David Suzuki, 86, Announces He’ll Retire From ‘The Nature of Things’ in 2023
David Suzuki, an in interview on CBC's 'The National,' said that he planned to dedicate his time to continued environmentalism work. Photo: Courtesy of CBC News, The National
Renowned Canadian scientist, activist and broadcaster David Suzuki announced his impending retirement from the long-running CBC television series The Nature of Things on Sunday night.
The 86-year-old made the announcement during an interview on CBC’s The National, noting that the retirement will come in the spring, during his 43rd year of hosting the popular science program.
“I have been fortunate to have been endowed with good health, which has enabled me to remain the host of the series long after my ‘best before date,’” Suzuki said. “Aging is a natural biological process that creates opportunity for fresher, more imaginative input from younger people and for years, I have warned that to ensure the continuation of The Nature of Things, we must prepare for the transition when I leave. That moment is now.”
The Nature of Things will première its 63rd season on Friday, Jan. 6, 2023, with Suzuki stepping down as host shortly thereafter.
“I hate to call it retirement. I’m just moving on,” Suzuki, who began hosting The Nature of Things in 1979, said in the interview. “This is the most important time in my life.”
That’s because Suzuki plans to focus his energies on environmental activism — a movement, he fears, has failed so far. Part of the reason, unfortunately, is that many have not taken the environmental crisis, which Suzuki has warned about for decades, seriously.
In a 2020 interview with Zoomer, Suzuki noted that, “People come up to me and thank me for what I’ve done, and I say ‘For what?’ I’ve done the best I could, but it hasn’t … we’re going right over the cliff. I don’t feel that it’s had the impact.”
During that interview he recalled a time, a few years earlier, when he held his twin granddaughters in his arms and began weeping because, “I just suddenly realized that all of the things that I’m saying [about the environment] are coming true, and these kids don’t have a chance at living a full life.”
He added that his passion for environmentalism is a fire in his belly “that’s fuelled by a tremendous sadness,” and that “I’m just driven by the acceptance that this is where we’re going. I’m going to do everything I can to try to make a difference in how far we fall over that cliff … that’s all I can do.”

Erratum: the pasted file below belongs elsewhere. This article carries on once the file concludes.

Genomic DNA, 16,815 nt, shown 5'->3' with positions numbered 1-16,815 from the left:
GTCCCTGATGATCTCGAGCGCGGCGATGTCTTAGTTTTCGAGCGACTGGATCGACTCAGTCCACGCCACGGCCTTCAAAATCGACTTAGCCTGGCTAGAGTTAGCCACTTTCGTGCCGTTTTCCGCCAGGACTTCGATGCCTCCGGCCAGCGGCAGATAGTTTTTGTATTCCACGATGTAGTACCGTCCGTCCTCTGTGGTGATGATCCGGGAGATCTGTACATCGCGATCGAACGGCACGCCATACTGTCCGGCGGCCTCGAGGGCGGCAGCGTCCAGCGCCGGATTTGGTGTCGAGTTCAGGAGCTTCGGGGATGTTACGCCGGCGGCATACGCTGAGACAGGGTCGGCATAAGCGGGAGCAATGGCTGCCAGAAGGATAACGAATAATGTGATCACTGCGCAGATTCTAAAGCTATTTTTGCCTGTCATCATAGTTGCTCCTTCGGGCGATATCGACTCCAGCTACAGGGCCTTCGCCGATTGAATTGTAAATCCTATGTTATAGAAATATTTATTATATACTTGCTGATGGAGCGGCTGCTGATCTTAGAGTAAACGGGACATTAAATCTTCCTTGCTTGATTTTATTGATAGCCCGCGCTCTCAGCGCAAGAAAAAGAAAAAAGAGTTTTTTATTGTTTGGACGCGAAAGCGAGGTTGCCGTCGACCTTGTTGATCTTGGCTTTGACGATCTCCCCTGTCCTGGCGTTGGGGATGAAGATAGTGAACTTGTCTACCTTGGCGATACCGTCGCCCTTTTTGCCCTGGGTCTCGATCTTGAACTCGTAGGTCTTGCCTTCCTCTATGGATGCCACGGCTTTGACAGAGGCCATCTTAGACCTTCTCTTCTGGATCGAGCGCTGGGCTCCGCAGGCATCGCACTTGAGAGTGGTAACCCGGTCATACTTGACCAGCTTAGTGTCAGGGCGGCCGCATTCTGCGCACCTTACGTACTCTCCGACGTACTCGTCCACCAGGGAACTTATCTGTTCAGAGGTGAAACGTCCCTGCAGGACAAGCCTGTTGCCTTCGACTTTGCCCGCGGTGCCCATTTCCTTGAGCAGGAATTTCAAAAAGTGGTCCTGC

Suzuki, though, has been vocal in his belief that aging offers a measure of freedom to speak one’s truth without worrying about material consequences.
“I don’t have to kiss anybody’s ass in order to get a job or a raise or a promotion. I’m free now, as an elder,” Suzuki said on The National. “As an elder, you’re way beyond worrying about more power or money or fame. We can now speak the truth. We can look back and say ‘this is BS.’”
Though Suzuki began his four-decade run on The Nature of Things in 1979, the series wasn’t his first television show. In a 2021 interview with Zoomer, Suzuki recalled his inaugural appearance on the small screen — hosting an eight-part series about genetics on a local Edmonton television station in 1962.
“Back then, [television] was regarded in a derogatory way by my academic colleagues, who felt I was either on a big trip mouthing off or I had no business being in there talking about science,” Suzuki explained. “So this is why, when I get an honorary degree from a university, I’m really delighted. Because it’s recognition by my academic colleagues that maybe the work was worthwhile.”
That foresight about the potential of television as a medium for scientific engagement led to a storied broadcast career that earned Suzuki honours ranging from the Order of Canada and the Queen Elizabeth II Silver, Gold and Diamond Jubilee Medals to UNESCO’s prestigious Kalinga Prize for “his extraordinary broadcasting and television career that has greatly contributed the popularization of science and has engaged the general public to better understand their natural surroundings.”
And now, in this next stage of life, Suzuki will continue to act on his belief that elders have a duty to share the lifetime of information they’ve accumulated with younger generations.
“I feel, as an elder, I’ve lived a whole life, I’ve had a lot of experiences and it’s my job now as, an elder, to sift through my experiences for those nuggets of lessons that are worth passing on to young people,” Suzuki told Zoomer in 2021. “And I just urge elders to do this. Don’t just sit away and kind of vegetate until you die. You’ve got a job to do. But I think we have to provide them the venue.”